How To Sharpen and Use a Drawknife
A brilliantly simple shaping tool that’s versatile, fast, and a pleasure to use
Synopsis: Shaping long, flat surfaces, concave cuts, face grain, end grain—it’s all easier with a well-sharpened drawknife. Windsor chair master Curtis Buchanan gives a tutorial on this valuable hand tool, from the different types of drawknives, to sharpening, to whether you need a bevel-up or bevel-down version. He also demonstrates how to hold the tool and how to use it to make complex shapes, smooth surfaces, facets, scooped surfaces, and more.
Drawknives are astonishingly versatile tools, capable of removing a huge amount of wood in a hurry, or finessing fine surfaces. They’re equally good at creating flat planes and complex curves. Used with the bevel up, a drawknife works well for creating long, flat surfaces. Used with the bevel down, it will make all sorts of concave cuts—from slight to severe. While cutting face grain, a drawknife allows you to cut between the growth rings to create stock that’s beautifully suited to bending and has the ultimate structural integrity. Used with a skewed stroke on end grain, a sharp drawknife will leave a finish that looks like it’s been waxed.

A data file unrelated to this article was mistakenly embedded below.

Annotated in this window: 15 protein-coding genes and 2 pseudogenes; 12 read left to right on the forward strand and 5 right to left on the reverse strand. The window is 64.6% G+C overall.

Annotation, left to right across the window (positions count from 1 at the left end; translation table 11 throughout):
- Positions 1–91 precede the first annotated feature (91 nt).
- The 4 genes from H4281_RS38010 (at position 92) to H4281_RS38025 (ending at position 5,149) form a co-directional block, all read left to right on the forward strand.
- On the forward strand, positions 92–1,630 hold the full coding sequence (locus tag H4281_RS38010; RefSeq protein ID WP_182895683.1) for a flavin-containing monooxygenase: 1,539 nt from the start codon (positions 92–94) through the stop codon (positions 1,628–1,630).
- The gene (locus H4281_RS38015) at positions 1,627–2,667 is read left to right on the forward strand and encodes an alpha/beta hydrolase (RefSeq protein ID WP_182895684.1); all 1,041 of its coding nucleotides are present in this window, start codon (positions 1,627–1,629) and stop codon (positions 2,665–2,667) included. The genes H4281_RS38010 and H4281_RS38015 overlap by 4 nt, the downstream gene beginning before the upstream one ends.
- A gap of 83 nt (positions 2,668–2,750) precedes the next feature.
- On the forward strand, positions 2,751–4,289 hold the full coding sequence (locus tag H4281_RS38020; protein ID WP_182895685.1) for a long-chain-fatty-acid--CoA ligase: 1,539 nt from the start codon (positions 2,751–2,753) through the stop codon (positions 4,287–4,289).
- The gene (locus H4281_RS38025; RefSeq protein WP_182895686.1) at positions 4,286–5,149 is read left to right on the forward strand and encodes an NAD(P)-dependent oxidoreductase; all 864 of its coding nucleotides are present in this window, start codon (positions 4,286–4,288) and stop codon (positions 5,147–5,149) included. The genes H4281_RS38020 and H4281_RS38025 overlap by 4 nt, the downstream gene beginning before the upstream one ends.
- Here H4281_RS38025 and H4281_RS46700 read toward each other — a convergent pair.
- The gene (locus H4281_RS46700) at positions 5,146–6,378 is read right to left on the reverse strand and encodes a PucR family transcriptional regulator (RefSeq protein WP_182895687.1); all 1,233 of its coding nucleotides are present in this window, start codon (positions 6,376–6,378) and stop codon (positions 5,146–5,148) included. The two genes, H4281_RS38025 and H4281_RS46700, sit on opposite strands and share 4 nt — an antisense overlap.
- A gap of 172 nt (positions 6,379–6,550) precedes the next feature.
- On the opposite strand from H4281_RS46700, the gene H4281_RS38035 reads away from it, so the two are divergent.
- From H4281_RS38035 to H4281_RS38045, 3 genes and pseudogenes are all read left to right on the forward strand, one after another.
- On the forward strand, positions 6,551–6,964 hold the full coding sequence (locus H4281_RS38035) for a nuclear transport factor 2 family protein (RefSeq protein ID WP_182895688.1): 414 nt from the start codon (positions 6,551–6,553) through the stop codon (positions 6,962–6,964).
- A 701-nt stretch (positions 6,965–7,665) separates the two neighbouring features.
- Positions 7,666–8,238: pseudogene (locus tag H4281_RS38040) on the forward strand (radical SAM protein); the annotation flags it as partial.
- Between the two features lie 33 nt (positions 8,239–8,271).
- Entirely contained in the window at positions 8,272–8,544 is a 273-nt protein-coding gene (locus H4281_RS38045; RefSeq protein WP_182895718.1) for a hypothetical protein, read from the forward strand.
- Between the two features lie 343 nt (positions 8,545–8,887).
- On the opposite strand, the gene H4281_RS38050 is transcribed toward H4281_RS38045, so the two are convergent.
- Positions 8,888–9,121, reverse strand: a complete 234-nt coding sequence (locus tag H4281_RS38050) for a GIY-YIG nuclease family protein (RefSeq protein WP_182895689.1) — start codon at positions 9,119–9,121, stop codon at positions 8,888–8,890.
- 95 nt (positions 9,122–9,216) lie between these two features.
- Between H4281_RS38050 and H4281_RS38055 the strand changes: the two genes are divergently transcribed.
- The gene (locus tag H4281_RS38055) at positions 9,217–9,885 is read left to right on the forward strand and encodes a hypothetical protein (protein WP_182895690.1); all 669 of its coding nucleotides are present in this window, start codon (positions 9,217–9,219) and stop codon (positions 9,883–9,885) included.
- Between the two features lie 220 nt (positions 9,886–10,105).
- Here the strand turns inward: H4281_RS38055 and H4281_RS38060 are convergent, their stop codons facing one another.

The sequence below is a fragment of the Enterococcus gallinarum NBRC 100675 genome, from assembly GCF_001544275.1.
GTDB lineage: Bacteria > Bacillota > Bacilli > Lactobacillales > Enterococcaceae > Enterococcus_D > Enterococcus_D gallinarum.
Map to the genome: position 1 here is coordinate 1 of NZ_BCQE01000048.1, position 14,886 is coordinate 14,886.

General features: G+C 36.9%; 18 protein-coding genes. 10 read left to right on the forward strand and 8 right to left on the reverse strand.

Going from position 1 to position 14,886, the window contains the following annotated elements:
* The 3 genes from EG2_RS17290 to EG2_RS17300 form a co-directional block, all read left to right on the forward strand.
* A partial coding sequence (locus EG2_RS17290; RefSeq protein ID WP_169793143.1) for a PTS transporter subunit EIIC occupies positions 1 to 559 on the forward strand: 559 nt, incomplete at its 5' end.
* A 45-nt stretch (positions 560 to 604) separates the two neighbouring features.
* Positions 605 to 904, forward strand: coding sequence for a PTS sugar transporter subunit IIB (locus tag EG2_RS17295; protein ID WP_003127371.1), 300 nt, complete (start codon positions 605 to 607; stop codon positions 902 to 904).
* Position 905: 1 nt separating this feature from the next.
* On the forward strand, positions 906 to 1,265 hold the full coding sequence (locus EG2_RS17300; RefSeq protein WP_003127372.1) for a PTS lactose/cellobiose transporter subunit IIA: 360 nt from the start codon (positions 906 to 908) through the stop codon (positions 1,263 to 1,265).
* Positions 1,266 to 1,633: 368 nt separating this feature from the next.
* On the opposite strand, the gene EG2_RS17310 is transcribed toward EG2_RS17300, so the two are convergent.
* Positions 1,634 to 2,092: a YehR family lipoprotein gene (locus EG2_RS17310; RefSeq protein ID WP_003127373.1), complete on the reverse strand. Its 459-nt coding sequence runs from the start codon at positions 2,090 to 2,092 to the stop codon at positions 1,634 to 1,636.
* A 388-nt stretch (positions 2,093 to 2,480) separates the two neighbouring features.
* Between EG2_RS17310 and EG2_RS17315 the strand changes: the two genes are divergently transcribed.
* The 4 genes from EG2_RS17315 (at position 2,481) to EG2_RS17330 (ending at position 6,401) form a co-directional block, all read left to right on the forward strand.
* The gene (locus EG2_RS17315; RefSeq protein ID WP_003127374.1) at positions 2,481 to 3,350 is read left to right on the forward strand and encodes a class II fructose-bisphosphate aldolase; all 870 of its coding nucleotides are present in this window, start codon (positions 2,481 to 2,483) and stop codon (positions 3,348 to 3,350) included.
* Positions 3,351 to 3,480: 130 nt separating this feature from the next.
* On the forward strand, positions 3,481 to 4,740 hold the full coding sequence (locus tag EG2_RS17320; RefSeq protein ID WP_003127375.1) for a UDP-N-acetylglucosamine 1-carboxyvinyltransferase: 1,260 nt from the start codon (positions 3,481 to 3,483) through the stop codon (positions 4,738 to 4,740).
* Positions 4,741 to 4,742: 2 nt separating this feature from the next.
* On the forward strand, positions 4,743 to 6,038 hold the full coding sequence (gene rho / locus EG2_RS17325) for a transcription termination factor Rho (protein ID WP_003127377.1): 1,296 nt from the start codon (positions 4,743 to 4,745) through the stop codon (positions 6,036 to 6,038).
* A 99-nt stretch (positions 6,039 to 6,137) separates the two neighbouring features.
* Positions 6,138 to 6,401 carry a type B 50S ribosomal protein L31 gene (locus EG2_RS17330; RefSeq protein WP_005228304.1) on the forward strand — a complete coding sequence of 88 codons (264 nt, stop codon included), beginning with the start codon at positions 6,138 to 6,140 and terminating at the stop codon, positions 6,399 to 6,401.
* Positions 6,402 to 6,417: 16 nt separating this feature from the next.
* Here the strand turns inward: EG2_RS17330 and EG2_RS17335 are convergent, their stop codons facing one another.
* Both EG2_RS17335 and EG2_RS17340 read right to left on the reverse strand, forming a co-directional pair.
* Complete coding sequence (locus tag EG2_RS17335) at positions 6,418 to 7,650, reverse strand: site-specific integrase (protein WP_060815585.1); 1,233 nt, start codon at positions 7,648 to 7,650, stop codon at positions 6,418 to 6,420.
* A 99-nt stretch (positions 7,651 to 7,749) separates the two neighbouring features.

Depending on the angle of the handles relative to the blade, a given drawknife will be better suited to working bevel up or bevel down. If the handles are in line with the back of the blade, the knife is more comfortable to use with the bevel down. If the handles are closer to being in line with the angle of the bevel, the drawknife will be most comfortable used bevel up. You can get by with one drawknife and use it both ways, but having one of each type is a plus.
Sharpening a drawknife might seem daunting, but if you know how to sharpen a bench chisel you have the necessary skills.…